And (and I know this will surprise you — not), it really got me thinking about the validity of the points the author mentioned.
As I’ve mentioned before, my crazy brain always tends to think about how people used to live ages ago and how they dealt with (or didn’t have to deal with) the things we do today. Maybe I should have been an anthropologist.
Eons ago, women weren’t raising kids alone. Or even with just their husband. They lived with parents, aunts & uncles, siblings, cousins, and anyone else who needed a place to live and a family to take care of them. It wasn’t just mom’s job to raise the kids, keep a tidy house, cook food, etc. Everyone pitched in and helped out. It wasn’t out of kindness, it was just what was done, what was expected.
Everyone helped look after children, keeping them out of harm’s way, teaching them, helping them to learn how to contribute to the family dynamic.
But these days, if you’re a SAHM, the load is all on you. It’s up to mom to get the kids up, feed them, clothe them, get them to and from school/activities/playgroups, shop for food, cook dinner, do the laundry, change the sheets, tidy the house, holy cow I’m exhausted just typing that.
Now many SAHMs have very helpful husbands who do their fair share of work around the house. I’m one of those. My husband is wonderful at helping out when he comes home. And if he’s not helping with something where I really need his help, I know I can tell him I need help and he’s more than willing to help with it. Sheesh, can I say “help” more times in one sentence?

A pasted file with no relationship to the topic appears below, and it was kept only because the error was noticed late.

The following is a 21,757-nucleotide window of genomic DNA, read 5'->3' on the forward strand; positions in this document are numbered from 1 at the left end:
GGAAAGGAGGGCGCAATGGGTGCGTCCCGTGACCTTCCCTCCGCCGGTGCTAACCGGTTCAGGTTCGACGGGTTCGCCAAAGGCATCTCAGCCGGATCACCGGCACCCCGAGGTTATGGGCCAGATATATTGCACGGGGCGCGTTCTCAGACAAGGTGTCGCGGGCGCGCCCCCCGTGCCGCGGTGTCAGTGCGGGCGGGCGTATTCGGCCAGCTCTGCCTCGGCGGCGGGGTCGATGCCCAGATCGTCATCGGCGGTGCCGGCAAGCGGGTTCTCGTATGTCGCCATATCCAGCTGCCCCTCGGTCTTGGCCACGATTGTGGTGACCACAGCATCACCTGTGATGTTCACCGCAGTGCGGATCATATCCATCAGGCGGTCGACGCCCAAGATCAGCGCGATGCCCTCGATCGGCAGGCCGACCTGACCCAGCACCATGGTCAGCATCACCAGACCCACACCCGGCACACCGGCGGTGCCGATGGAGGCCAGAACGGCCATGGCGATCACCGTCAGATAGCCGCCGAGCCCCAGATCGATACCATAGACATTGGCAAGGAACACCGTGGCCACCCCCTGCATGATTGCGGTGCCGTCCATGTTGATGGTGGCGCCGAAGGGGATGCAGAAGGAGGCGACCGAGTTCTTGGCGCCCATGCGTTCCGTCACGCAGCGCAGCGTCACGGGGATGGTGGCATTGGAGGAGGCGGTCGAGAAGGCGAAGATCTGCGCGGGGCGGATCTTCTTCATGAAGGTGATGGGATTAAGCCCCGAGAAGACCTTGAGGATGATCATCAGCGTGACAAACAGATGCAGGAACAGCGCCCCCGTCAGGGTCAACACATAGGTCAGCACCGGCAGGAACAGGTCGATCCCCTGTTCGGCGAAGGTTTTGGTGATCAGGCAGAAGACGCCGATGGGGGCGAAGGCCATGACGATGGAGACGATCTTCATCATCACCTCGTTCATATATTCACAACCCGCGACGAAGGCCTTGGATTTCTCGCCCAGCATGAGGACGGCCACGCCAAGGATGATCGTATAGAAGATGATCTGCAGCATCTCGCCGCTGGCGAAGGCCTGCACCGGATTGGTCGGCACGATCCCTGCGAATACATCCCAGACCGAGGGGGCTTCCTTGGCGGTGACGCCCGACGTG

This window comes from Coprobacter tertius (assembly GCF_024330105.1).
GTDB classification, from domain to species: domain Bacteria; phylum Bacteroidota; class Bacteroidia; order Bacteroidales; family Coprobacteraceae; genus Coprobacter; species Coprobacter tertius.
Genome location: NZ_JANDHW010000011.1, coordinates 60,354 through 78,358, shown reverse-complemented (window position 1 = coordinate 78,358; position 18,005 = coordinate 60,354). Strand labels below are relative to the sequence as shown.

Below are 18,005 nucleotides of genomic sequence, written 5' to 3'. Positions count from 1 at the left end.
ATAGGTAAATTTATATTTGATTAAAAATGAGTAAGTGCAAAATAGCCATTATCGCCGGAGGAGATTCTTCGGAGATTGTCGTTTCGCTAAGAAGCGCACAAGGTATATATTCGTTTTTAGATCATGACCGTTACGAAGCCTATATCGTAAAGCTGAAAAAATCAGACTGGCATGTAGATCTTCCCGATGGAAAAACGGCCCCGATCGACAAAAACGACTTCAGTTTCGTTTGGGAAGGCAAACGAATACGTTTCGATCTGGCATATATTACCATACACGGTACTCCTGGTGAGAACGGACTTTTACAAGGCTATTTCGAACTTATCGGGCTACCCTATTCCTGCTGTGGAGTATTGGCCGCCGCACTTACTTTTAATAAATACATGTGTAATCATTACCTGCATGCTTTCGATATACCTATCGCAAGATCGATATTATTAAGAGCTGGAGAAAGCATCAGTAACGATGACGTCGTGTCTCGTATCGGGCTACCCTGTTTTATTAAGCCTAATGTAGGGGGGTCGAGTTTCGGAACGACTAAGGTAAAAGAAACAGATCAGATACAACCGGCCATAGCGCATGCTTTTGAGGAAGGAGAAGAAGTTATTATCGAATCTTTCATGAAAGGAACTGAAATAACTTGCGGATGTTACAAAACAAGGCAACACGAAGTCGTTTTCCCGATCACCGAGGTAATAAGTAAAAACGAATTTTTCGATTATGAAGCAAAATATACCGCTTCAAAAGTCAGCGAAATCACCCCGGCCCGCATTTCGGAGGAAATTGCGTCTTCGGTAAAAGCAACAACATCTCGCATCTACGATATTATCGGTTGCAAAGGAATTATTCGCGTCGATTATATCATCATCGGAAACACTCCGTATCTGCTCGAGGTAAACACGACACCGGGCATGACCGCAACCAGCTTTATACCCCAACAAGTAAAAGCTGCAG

Wait, help help help help help help. Yep, I can.
Anyway, my point is there seems to be an expectation these days for moms to be and do everything. And let’s not forget the SAHMs who are also WAHMs (work-at-home-moms) who not only do all that, but also find a way to do something to generate income for their family. So another added responsibility to the already floor length laundry list.
My question is where does this expectation come from to be super-mom?
Do we put it on each other? Do my friends and family and neighbors think that I need to have a super-clean house and super-happy kids who eat super-healthy food all the time and have super-cute clean clothes? My personal opinion is no. And maybe that’s just me. Maybe I’m just lucky that I have such a wonderful community around me that doesn’t expect that from me.
Does it come from media? Do we see TV shows or read magazines and books and see what the media portrays as “perfect” and so we feel we must strive to be that? Personally, I think that’s a huge influence. How often have you picked up Better Homes & Gardens and thought “Wow, I wish my house looked like that?” And consciously or subconciously I believe that registers in our minds as what a home should look like rather than what a real home looks like. And it causes us to go buy things to try to be more like that version of perfection we now have in our heads.